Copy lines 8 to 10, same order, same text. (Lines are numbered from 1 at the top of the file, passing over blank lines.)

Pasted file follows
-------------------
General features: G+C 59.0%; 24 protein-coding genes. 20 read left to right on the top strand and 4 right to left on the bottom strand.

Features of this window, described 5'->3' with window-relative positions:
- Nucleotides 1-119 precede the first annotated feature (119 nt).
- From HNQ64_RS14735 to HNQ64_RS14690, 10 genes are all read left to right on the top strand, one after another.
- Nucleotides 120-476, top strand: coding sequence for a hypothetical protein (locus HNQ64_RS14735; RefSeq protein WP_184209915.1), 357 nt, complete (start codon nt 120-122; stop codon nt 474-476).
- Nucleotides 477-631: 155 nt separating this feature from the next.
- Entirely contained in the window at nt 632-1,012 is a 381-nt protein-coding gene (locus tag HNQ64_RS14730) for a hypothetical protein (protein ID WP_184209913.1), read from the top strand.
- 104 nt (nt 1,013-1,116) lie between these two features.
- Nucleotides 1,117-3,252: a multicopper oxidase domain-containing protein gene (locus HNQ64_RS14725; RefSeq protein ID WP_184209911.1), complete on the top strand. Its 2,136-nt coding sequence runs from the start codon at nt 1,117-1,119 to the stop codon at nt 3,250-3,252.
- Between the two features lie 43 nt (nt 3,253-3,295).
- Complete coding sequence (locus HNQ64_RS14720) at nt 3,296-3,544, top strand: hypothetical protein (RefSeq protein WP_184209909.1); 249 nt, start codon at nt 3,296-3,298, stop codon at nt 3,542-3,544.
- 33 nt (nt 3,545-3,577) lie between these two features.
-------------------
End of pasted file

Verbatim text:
- 104 nt (nt 1,013-1,116) lie between these two features.
- Nucleotides 1,117-3,252: a multicopper oxidase domain-containing protein gene (locus HNQ64_RS14725; RefSeq protein ID WP_184209911.1), complete on the top strand. Its 2,136-nt coding sequence runs from the start codon at nt 1,117-1,119 to the stop codon at nt 3,250-3,252.
- Between the two features lie 43 nt (nt 3,253-3,295).